Monday Video Flashback: The Melodians “Rivers of Babylon”
It’s time for another dose of let’s get the week started with a little reggae vinyl goodness. Truly great vinyl has to not only have that classic tune that just hits you right it also needs to have a cool label. I’ve always been a fan of label art and there are some great ones out there. Bigshot. Trojan. Bluebeat. Doctor Bird. Jackpot.
Well the Trojan subsidiary Summit has an amazingly simple and yet very colorful label that mesmerizes as it spins on the table. As the name implies it’s a mountain summit and thus there is a snow-capped mountain top in almost garish muted tone colors. Gotta love it!
The Melodians, arguably the finest rocksteady group, were formed in the Greenwich Town area of Kingston in 1965 by Tony Brevett (brother of Skatalites bassist Lloyd Brevett), Brent Dowe and Trevor McNaughton. In 1966 The Melodians made their recording debut with Clement “Coxsone” Dodd’s Studio One label with the releases “Lay It On” “Meet Me”, “I Should Have Made It Up” and “Let’s Join Hands (Together).”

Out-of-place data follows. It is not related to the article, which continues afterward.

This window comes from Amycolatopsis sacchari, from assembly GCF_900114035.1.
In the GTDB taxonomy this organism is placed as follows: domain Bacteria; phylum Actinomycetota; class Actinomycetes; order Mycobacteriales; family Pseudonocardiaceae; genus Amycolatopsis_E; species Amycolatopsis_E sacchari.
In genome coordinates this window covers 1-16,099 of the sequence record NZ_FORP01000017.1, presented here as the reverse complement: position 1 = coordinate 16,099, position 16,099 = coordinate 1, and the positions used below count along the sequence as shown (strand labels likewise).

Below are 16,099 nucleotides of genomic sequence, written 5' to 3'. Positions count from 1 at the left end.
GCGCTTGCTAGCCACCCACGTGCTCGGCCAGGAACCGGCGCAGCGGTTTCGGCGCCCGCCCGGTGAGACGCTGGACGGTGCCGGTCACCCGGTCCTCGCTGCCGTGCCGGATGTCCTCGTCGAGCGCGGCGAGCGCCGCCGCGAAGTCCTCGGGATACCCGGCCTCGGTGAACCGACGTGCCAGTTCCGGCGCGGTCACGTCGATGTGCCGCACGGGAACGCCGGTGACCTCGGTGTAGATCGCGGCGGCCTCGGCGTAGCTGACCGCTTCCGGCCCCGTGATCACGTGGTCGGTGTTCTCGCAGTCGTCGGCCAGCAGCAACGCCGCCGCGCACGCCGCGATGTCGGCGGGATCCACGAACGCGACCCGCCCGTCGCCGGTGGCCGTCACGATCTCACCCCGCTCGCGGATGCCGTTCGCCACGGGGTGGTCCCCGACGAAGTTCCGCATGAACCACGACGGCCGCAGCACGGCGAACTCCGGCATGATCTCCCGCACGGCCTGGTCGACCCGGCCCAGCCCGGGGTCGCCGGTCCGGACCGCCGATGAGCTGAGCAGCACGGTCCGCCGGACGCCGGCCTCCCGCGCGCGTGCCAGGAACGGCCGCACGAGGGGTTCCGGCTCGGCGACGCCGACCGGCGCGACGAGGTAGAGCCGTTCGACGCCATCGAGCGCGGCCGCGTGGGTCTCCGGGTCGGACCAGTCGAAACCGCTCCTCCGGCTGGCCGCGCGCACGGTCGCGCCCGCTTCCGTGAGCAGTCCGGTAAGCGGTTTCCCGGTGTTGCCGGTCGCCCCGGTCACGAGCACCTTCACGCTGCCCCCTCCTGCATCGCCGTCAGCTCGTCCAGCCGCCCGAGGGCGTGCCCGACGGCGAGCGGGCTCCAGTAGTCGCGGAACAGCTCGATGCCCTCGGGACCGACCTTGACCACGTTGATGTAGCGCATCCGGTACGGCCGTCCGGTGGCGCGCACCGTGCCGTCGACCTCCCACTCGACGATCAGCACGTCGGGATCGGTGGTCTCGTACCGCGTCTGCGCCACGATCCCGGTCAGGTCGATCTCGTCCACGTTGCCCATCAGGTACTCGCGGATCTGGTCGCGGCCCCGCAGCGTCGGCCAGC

From 1967 to 1968 they had a number of hits on Duke Reid’s Treasure Isle label, including “You Have Caught Me”, “Expo 67”, “I’ll Get Along Without You”, and “You Don’t Need Me.” After recording “Swing and Dine” for producer Sonia Pottinger, they recorded their biggest hit, “Rivers of Babylon” for Leslie Kong. This song became an anthem of the Rastafarian movement, and was featured on the soundtrack for, The Harder They Come.
After Kong’s death in 1971, they recorded for Lee Perry and Byron Lee’s Dynamic Studios as well.
Here’s “Rivers of Babylon” (Summit/ Trojan label SUM-6508) 1970.